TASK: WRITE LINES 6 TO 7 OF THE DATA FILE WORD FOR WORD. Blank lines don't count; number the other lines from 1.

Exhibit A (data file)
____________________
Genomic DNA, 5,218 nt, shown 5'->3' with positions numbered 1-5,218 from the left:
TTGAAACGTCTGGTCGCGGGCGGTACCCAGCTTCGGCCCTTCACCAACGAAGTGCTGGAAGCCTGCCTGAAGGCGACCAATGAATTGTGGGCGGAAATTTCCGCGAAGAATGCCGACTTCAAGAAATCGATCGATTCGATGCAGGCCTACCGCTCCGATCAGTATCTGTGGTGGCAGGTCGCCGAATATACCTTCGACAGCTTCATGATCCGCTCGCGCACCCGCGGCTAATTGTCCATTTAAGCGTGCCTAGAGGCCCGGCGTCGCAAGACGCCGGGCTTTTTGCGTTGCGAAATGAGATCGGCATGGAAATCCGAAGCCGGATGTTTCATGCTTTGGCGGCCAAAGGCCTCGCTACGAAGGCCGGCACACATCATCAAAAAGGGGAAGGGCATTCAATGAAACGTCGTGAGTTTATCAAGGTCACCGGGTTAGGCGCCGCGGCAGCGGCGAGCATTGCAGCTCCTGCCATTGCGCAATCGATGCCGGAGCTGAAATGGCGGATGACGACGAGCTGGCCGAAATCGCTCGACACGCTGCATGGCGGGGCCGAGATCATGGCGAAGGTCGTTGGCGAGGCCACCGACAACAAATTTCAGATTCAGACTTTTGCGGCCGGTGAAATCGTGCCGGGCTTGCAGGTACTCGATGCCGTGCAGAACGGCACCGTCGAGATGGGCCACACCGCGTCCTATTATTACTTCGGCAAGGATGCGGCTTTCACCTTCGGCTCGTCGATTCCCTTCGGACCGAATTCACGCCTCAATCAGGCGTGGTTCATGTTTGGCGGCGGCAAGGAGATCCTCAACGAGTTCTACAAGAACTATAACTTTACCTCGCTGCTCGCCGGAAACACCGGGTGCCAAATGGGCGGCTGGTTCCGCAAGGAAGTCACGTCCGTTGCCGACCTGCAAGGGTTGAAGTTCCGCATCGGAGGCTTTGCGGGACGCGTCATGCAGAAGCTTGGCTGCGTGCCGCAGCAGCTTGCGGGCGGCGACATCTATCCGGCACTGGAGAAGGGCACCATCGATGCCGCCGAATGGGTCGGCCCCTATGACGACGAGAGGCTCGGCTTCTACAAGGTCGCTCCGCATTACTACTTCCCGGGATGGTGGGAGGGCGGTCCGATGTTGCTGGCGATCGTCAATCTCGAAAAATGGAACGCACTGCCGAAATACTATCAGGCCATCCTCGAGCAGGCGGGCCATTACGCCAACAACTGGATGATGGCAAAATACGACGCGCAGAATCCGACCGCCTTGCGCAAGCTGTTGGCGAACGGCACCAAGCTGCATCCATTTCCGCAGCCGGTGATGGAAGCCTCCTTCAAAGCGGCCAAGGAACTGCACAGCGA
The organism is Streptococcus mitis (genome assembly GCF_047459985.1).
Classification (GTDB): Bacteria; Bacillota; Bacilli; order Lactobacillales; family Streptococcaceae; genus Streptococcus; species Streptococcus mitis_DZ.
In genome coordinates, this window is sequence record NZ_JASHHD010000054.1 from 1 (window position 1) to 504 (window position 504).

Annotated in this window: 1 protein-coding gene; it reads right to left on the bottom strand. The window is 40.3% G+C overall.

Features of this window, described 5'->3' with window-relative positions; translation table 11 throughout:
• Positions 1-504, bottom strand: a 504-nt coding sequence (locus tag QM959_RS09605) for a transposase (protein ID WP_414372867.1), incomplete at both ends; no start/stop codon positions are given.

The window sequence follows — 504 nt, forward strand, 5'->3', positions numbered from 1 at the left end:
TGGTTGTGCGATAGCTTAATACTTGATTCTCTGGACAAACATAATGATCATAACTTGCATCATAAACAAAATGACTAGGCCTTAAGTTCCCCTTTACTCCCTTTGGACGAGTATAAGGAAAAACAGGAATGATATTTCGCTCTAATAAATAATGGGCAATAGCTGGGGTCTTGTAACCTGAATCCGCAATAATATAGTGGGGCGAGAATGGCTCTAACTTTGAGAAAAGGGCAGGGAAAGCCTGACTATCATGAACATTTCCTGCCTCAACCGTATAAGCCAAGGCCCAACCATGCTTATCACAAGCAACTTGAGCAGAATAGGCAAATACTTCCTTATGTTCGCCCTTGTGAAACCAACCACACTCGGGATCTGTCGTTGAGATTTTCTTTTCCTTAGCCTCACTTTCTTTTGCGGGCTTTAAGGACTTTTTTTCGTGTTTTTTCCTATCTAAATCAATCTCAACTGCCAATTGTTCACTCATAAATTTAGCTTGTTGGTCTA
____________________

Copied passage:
Annotated in this window: 1 protein-coding gene; it reads right to left on the bottom strand. The window is 40.3% G+C overall.

Features of this window, described 5'->3' with window-relative positions; translation table 11 throughout: